Keeping Alaska Open for Business: Options for the State of Alaska

In News by wp_sysadmin

As the private sector in Alaska continues to navigate damage done to their livelihoods by COVID-19 and the crash of the global oil market, it is important that the State of Alaska take action to provide support for businesses until they can get back to work. 

Much attention has been focused on financial aid. That aid has been critical for many in the private sector in Alaska, however, it is temporary relief that will not provide the long-term support most of the private sector will need.

Not all aid is financial. The State of Alaska can provide relief via emergency regulations that can be put in place for the duration of the economic crisis. 

An example: Several weeks ago we wrote here about the DOT and actions they were taking that were harmful to Alaska businesses in the oil and gas support industry. Since that time, DOT has reversed their practices and agreed to allow late payments on leases without penalties or interest and they have suspended the lease rate increases for 2019. We are grateful to DOT for these actions. 

This is, however, temporary and minor relief to a long-term problem. DOT has the authority, under AS 44.62.250  to establish an emergency regulation that repeals the existing structure and replaces it with lower fees that remain in effect for 24 months or until an appraisal reflecting post- COVID-19 market conditions is completed and regulations establishing new rental rates have been adopted by the department.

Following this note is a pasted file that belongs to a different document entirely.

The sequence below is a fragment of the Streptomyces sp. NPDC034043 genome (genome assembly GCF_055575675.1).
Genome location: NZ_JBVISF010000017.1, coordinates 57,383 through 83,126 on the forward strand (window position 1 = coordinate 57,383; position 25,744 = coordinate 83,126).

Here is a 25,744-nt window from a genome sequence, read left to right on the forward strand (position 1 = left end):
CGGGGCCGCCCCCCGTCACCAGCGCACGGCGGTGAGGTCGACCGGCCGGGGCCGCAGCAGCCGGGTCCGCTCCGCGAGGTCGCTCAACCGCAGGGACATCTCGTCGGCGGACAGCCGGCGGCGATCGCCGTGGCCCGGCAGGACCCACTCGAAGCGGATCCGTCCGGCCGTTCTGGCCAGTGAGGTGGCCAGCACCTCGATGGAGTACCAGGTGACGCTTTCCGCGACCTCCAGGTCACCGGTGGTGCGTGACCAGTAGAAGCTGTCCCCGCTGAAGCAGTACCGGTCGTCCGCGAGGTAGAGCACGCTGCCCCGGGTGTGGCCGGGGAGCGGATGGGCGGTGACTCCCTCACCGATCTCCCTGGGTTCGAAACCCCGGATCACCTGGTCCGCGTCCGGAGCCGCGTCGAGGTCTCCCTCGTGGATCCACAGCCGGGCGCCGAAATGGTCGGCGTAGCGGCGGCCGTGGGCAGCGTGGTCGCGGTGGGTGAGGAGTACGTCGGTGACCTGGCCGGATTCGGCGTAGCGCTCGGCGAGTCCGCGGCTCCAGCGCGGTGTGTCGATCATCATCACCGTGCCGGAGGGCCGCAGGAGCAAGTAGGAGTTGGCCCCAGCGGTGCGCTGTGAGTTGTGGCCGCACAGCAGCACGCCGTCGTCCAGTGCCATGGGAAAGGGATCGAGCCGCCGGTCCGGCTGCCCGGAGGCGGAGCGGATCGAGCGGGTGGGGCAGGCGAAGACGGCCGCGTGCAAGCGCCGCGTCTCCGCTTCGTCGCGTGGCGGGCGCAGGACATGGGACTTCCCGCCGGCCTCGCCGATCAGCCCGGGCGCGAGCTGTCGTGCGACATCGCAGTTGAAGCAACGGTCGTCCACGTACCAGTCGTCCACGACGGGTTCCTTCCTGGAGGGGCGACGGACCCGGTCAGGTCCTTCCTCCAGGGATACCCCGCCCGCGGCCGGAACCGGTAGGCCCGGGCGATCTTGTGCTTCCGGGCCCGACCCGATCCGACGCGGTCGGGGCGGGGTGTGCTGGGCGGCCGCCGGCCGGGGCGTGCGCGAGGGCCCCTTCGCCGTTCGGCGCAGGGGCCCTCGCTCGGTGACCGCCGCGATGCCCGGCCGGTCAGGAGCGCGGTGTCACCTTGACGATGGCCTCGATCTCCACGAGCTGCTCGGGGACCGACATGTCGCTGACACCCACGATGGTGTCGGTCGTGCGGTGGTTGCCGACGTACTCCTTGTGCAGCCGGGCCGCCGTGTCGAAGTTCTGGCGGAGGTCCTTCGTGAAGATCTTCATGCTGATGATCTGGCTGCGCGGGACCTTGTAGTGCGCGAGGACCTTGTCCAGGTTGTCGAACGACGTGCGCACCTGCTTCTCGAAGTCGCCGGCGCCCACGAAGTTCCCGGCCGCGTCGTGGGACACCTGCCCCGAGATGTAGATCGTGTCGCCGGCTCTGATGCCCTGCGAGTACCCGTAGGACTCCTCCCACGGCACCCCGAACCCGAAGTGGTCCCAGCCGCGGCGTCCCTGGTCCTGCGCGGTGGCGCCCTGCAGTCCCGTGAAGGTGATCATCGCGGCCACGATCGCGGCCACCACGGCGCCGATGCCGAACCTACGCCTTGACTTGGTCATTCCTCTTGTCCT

Such emergency regulations take effect without the notice and comment period that is otherwise required. DOT should have no problem finding that “relief is required for immediate preservation of public peace, health, safety, or general welfare.”   The emergency regulations would be effective for 120 days but can become permanent if public notice and comment is conducted within the 120-day period.  The precedent has already been set; the Alaska Industrial Development & Export Authority has issued such emergency regulations already.

These are just a few examples of creative problem solving that will help ease the burden on Alaskan businesses without asking for a handout.  Using emergency regulations to provide support to Alaska’s private sector during an economic crisis is an appropriate and quick remedy that can be a strong foundation for businesses to weather the storm.  We hope the state agrees and does everything they can to keep Alaska open for business.